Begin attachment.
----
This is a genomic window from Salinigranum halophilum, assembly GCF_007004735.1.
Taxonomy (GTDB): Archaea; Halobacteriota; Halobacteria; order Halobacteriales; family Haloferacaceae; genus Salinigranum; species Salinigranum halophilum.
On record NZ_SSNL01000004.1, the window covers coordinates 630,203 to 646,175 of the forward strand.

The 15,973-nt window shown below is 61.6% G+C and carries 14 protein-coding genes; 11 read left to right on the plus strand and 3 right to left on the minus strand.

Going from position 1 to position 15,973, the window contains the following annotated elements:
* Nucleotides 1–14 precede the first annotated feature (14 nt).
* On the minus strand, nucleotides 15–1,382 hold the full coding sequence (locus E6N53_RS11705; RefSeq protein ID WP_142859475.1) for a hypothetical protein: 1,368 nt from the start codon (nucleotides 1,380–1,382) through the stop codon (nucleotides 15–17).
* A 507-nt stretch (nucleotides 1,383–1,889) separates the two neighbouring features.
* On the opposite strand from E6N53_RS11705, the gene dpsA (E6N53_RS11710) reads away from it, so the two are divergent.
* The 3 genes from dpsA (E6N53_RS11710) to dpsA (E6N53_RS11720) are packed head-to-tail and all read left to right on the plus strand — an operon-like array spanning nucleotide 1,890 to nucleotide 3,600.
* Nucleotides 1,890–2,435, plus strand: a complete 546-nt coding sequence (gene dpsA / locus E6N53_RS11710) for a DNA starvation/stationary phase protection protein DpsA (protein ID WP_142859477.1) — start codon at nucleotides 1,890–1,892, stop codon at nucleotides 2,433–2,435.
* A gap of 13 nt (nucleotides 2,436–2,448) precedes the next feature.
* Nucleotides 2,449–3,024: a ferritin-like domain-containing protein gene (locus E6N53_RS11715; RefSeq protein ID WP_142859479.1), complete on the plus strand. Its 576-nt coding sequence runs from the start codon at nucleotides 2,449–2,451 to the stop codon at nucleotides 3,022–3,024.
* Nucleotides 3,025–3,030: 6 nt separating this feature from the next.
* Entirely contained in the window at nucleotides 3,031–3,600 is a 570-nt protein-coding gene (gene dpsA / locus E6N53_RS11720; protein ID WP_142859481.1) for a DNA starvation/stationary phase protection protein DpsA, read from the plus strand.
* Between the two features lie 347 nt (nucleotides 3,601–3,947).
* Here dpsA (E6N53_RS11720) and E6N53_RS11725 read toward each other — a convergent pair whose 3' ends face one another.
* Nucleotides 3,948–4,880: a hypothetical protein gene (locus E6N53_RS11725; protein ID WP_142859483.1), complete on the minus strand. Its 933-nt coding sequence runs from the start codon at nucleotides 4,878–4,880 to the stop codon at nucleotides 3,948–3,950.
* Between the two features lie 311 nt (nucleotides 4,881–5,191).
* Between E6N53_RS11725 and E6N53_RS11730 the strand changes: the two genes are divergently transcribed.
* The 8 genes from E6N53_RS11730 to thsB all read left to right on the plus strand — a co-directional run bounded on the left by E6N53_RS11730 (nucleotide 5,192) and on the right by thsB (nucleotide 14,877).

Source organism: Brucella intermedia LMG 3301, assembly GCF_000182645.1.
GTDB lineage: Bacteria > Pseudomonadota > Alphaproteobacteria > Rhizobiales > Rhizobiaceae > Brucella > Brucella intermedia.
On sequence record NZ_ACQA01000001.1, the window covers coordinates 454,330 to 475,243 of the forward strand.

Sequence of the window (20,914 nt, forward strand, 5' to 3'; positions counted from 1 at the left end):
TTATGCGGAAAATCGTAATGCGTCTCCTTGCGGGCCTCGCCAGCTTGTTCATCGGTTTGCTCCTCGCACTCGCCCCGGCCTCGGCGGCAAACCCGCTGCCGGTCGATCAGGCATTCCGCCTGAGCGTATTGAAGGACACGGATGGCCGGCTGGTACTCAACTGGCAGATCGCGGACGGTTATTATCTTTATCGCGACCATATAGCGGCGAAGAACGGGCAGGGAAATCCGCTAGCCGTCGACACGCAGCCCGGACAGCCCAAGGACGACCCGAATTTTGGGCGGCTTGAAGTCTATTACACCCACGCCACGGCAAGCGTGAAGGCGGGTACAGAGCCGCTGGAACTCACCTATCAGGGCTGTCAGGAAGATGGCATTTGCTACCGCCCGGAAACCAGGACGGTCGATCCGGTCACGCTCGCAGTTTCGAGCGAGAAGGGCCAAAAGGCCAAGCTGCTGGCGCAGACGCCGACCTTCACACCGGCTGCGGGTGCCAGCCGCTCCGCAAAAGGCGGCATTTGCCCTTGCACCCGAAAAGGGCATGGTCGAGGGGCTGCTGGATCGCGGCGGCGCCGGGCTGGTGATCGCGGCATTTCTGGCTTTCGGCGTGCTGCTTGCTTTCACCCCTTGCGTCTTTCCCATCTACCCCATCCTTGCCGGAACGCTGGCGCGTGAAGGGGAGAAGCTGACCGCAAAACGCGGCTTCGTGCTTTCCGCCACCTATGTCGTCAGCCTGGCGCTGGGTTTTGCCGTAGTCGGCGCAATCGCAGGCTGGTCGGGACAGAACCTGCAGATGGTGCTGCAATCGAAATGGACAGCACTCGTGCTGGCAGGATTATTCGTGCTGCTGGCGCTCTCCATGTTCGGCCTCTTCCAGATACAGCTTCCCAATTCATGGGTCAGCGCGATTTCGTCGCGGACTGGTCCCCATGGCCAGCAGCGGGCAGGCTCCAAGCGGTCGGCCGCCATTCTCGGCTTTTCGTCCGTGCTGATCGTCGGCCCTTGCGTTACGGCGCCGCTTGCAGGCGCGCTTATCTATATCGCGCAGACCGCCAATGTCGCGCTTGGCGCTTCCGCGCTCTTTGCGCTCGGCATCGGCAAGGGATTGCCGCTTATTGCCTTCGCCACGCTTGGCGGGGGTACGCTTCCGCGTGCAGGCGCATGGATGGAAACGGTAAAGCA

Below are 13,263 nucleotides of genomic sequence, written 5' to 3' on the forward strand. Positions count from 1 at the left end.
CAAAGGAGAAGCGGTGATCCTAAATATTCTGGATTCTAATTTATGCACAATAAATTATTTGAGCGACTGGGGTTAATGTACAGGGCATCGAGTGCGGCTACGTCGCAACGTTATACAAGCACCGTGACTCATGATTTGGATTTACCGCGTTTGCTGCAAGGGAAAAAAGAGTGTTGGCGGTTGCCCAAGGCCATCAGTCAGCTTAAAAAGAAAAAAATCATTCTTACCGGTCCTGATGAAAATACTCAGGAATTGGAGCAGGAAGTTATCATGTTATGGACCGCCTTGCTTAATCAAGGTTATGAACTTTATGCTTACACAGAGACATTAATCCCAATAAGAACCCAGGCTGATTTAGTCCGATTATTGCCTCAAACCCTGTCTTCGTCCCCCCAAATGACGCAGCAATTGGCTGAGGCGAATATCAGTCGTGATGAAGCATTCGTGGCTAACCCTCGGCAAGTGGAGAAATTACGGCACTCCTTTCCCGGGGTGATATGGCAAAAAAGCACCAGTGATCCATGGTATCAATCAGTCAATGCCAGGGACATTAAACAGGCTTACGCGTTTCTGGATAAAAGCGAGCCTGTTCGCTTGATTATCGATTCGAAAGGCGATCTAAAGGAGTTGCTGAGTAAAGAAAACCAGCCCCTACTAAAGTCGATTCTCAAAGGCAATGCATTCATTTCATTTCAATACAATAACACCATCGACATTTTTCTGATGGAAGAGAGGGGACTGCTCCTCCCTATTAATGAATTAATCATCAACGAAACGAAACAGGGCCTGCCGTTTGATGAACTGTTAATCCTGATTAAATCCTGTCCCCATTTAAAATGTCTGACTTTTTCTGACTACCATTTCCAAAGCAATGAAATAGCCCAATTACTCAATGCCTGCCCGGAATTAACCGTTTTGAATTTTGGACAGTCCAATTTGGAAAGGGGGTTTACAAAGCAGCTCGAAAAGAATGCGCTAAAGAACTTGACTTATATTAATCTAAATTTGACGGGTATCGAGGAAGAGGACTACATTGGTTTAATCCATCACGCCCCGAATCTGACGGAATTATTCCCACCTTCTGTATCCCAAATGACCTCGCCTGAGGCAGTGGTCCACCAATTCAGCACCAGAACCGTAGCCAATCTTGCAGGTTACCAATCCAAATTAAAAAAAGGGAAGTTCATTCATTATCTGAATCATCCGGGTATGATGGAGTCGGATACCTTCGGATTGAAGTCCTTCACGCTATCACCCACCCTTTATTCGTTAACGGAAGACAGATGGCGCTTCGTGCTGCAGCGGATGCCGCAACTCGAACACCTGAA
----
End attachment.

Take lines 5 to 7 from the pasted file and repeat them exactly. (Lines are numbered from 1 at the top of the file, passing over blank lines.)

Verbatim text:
Going from position 1 to position 15,973, the window contains the following annotated elements:
* Nucleotides 1–14 precede the first annotated feature (14 nt).
* On the minus strand, nucleotides 15–1,382 hold the full coding sequence (locus E6N53_RS11705; RefSeq protein ID WP_142859475.1) for a hypothetical protein: 1,368 nt from the start codon (nucleotides 1,380–1,382) through the stop codon (nucleotides 15–17).